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Why I’ll let my daughter shape her own digital identity

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To my daughter,

It’s 2023, and here you are, 13 years old and finally ready for your own Facebook (s fb) page (assuming that Facebook still exists and hasn’t changed its policies)! I’m sorry if my decision not to digitally document your life up to this point somehow makes it tougher for you to be successful.

With the exception of a few Instagram shots now and then and some private YouTube (s goog) videos so close friends and family could watch you grow (your mother has been a little more free with photos of you on Facebook (s fb)), I have been pretty adamant about keeping your life in the physical realm. I figured you’d thank me for it because you would be able to create your own digital identity and decide yourself how much you wanted to share with the world.

You see, as I write this, it’s 2012, and social media is still a relatively new idea. Most people have no clue how sharing all this personal information on Facebook, Twitter, Pinterest and other sites will affect the way we think about privacy and reputation. But I think it’s a safe bet that by the time you read this, society will have figured out how to balance their desire to share information online with their desire to keep some semblance of a private life.

So I’ve been playing it safe. But some people can be really funny when it comes to Facebook. Hundreds of millions of people use the site and rave about it, and yet some of those same people (including, as I write this, the people who run Facebook) don’t think it is safe for kids under 13. And some even think we should have laws that tell you how you can and can’t use Facebook and other social media because sharing too many details about yourself can make you really unhappy later. (I personally don’t think that’s a good idea, but I’ll save that lesson that for another day.)

But wait, the whole thing gets even more complicated. Some of the people who think Facebook is so dangerous that we need new laws are also sharing every waking minute of their kids’ lives on the site. They are creating creating digital trust funds for their kids. They’re posting photos of young Isabella or tweeting about young Jacob or blogging about Ethan forgetting his lines at the school play — without, of course, ever asking their kids whether they want to share all those personal details with rest of the planet.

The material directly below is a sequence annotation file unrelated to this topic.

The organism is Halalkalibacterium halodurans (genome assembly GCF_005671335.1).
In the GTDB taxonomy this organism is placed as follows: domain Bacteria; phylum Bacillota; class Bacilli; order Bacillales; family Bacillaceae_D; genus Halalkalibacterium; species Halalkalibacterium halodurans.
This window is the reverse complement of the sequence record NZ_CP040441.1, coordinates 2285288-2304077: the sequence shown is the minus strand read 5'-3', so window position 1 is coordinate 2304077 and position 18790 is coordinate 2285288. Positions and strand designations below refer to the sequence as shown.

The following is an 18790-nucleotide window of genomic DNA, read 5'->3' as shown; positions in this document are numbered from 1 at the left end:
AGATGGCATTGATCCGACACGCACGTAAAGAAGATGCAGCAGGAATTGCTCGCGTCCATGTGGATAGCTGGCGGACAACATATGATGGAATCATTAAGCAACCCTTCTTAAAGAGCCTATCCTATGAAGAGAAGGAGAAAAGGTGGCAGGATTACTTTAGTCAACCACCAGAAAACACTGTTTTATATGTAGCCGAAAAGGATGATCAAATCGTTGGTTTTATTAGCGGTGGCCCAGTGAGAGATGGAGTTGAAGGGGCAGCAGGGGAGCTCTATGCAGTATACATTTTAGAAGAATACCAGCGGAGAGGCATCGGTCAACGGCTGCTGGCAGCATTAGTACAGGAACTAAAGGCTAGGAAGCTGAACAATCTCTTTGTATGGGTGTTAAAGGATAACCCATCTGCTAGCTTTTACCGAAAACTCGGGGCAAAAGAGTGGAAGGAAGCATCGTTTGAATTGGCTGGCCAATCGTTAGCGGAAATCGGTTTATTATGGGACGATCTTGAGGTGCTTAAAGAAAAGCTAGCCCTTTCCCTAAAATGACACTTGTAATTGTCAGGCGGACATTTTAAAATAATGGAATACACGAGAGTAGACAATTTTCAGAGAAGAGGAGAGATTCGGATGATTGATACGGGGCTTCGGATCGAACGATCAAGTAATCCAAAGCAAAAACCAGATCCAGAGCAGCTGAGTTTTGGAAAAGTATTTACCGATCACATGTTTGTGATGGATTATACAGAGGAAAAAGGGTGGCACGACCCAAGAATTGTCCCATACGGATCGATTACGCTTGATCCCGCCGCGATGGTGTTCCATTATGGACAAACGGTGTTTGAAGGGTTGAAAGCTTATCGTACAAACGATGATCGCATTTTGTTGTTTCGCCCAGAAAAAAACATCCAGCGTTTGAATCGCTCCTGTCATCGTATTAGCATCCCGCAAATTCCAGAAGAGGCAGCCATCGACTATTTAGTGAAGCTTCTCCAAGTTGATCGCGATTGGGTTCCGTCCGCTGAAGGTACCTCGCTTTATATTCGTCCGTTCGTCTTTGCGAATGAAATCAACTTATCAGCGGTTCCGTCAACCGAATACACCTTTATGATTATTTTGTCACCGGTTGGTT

In 2012, some people estimated that more than 80 percent of children under 2 years old already had a digital profile because of their parents’ online activity!

I have no idea who is right or wrong in any of this. I could be way off base with my belief that parents shouldn’t share too much information about their kids online. But I just assume that when you’re reading this in 2023, you might not want all these details about you scattered around the web.

So I figure why risk scarring your reputation before you even get out of preschool. No need to have your first day at school forever linked to some picture of me dressed up like Amy Winehouse for Halloween 2009. I’ll let you decide what you want to share. We have all your photos, you can use them if you like.

Oh, and one other thing: Not too long ago, I lobbied to let people who unwillingly have had details about them exposed on sites like Facebook to sue their exposers in court. So it wouldn’t be right for to make that argument and at the same time force you into this brave, new and very public (despite what the privacy settings say) world before you’re even old enough to write a single word (much less compose a pithy tweet).

I hope I made the right decision, and I hope I can stick to my convictions as new technologies pop up over the next 10 years that make it even easier to share personal information about your life.